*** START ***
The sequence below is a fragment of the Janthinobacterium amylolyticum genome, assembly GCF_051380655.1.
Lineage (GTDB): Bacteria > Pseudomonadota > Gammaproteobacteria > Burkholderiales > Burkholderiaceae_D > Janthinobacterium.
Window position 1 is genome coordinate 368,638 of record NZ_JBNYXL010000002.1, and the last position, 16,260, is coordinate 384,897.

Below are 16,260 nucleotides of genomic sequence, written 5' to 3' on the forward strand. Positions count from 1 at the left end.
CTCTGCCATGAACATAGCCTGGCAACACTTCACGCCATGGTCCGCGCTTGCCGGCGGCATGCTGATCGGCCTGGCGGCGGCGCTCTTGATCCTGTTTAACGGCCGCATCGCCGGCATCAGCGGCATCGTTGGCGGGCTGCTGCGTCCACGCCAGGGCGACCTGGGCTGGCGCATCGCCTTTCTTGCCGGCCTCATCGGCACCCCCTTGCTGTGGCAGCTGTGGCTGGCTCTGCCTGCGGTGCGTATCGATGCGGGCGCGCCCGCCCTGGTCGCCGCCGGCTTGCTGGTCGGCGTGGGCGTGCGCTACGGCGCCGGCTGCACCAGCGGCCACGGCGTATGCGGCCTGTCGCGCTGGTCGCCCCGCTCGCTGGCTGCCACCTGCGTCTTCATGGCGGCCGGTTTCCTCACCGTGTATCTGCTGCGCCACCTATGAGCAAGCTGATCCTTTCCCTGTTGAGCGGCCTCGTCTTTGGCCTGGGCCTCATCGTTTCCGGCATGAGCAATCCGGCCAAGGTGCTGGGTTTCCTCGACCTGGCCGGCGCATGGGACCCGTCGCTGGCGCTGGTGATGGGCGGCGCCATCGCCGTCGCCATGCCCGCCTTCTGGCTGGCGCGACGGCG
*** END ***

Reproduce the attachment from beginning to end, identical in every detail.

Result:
The sequence below is a fragment of the Janthinobacterium amylolyticum genome, assembly GCF_051380655.1.
Lineage (GTDB): Bacteria > Pseudomonadota > Gammaproteobacteria > Burkholderiales > Burkholderiaceae_D > Janthinobacterium.
Window position 1 is genome coordinate 368,638 of record NZ_JBNYXL010000002.1, and the last position, 16,260, is coordinate 384,897.

Below are 16,260 nucleotides of genomic sequence, written 5' to 3' on the forward strand. Positions count from 1 at the left end.
CTCTGCCATGAACATAGCCTGGCAACACTTCACGCCATGGTCCGCGCTTGCCGGCGGCATGCTGATCGGCCTGGCGGCGGCGCTCTTGATCCTGTTTAACGGCCGCATCGCCGGCATCAGCGGCATCGTTGGCGGGCTGCTGCGTCCACGCCAGGGCGACCTGGGCTGGCGCATCGCCTTTCTTGCCGGCCTCATCGGCACCCCCTTGCTGTGGCAGCTGTGGCTGGCTCTGCCTGCGGTGCGTATCGATGCGGGCGCGCCCGCCCTGGTCGCCGCCGGCTTGCTGGTCGGCGTGGGCGTGCGCTACGGCGCCGGCTGCACCAGCGGCCACGGCGTATGCGGCCTGTCGCGCTGGTCGCCCCGCTCGCTGGCTGCCACCTGCGTCTTCATGGCGGCCGGTTTCCTCACCGTGTATCTGCTGCGCCACCTATGAGCAAGCTGATCCTTTCCCTGTTGAGCGGCCTCGTCTTTGGCCTGGGCCTCATCGTTTCCGGCATGAGCAATCCGGCCAAGGTGCTGGGTTTCCTCGACCTGGCCGGCGCATGGGACCCGTCGCTGGCGCTGGTGATGGGCGGCGCCATCGCCGTCGCCATGCCCGCCTTCTGGCTGGCGCGACGGCG